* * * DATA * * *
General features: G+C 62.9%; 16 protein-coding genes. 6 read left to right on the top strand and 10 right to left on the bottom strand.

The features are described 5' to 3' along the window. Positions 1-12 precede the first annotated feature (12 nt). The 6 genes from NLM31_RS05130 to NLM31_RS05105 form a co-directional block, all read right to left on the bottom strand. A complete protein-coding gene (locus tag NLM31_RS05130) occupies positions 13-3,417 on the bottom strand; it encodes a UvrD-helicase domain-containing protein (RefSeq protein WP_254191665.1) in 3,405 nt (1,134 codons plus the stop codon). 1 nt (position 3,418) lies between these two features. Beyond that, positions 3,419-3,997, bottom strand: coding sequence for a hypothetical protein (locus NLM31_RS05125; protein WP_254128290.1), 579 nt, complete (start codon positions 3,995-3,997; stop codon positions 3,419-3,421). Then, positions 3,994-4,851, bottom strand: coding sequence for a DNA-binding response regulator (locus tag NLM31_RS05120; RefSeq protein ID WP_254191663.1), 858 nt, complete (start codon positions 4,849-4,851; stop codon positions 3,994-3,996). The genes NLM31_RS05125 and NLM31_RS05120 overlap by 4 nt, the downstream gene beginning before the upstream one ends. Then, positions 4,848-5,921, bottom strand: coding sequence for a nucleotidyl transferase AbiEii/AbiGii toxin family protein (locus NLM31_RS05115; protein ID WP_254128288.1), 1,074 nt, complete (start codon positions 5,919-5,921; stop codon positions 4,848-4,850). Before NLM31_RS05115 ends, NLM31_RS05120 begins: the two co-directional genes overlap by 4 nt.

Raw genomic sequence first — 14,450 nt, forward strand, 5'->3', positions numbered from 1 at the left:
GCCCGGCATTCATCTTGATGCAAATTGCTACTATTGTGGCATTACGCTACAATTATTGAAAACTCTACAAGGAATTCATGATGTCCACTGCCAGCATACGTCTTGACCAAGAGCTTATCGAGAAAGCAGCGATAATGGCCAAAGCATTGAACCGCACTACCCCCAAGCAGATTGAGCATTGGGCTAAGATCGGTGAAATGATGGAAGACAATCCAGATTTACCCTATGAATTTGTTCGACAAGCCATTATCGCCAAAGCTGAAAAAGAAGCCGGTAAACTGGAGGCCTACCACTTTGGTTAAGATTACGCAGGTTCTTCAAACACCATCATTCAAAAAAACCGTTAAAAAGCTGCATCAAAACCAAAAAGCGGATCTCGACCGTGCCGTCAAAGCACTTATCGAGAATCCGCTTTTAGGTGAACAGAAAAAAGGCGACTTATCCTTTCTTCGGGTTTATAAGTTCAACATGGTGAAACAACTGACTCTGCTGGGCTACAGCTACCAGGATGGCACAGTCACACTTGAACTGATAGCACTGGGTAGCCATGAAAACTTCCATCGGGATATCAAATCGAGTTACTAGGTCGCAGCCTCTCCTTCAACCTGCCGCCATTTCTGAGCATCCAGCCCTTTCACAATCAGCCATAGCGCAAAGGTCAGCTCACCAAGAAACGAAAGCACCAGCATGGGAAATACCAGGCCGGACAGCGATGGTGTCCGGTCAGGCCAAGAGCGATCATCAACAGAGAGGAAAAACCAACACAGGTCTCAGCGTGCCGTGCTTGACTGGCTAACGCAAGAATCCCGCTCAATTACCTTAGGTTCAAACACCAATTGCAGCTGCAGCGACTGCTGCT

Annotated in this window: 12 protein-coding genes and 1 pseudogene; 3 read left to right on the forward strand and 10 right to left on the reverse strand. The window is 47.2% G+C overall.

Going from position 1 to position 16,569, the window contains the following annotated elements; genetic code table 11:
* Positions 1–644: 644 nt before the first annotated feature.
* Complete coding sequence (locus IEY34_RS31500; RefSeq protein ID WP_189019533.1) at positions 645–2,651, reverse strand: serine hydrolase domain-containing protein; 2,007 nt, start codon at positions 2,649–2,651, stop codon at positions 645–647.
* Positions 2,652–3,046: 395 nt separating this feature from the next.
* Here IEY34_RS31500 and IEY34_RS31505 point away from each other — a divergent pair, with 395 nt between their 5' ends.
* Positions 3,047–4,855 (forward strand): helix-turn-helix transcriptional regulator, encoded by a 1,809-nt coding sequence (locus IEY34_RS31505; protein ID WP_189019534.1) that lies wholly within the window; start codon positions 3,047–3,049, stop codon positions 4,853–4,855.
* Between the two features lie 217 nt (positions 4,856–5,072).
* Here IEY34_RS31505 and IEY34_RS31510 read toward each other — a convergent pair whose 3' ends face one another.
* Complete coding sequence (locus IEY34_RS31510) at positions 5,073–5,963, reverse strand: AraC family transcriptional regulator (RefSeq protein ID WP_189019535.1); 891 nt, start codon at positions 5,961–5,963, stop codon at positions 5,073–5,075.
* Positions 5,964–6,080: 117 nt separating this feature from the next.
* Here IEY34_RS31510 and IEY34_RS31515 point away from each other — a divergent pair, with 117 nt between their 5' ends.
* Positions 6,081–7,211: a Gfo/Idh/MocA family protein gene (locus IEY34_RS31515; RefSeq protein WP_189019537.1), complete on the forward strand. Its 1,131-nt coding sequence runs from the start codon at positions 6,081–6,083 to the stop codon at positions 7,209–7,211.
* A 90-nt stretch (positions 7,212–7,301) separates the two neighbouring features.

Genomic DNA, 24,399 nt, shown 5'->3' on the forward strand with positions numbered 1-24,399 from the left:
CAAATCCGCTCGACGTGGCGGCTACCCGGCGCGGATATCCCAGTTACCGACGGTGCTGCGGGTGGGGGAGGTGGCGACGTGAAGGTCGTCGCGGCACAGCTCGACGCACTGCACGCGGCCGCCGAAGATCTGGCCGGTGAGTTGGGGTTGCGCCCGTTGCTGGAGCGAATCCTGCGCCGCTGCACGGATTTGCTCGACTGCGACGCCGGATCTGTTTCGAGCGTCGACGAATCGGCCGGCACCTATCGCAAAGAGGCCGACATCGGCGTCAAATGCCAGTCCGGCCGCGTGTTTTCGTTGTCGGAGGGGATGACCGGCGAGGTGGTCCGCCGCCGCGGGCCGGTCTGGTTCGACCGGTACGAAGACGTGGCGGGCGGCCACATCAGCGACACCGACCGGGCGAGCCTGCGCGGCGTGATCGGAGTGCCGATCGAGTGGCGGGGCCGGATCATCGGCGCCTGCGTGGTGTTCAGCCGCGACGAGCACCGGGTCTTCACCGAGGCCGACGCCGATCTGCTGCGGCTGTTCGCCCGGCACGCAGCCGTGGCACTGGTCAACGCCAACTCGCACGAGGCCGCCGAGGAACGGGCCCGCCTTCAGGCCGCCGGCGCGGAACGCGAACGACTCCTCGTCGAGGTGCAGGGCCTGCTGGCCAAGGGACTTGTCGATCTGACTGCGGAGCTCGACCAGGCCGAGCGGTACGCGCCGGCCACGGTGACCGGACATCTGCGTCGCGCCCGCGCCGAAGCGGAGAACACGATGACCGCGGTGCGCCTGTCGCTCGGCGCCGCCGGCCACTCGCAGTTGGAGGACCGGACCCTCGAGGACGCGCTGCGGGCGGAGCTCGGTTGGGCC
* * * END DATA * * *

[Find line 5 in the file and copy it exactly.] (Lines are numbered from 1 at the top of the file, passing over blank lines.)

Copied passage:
Annotated in this window: 12 protein-coding genes and 1 pseudogene; 3 read left to right on the forward strand and 10 right to left on the reverse strand. The window is 47.2% G+C overall.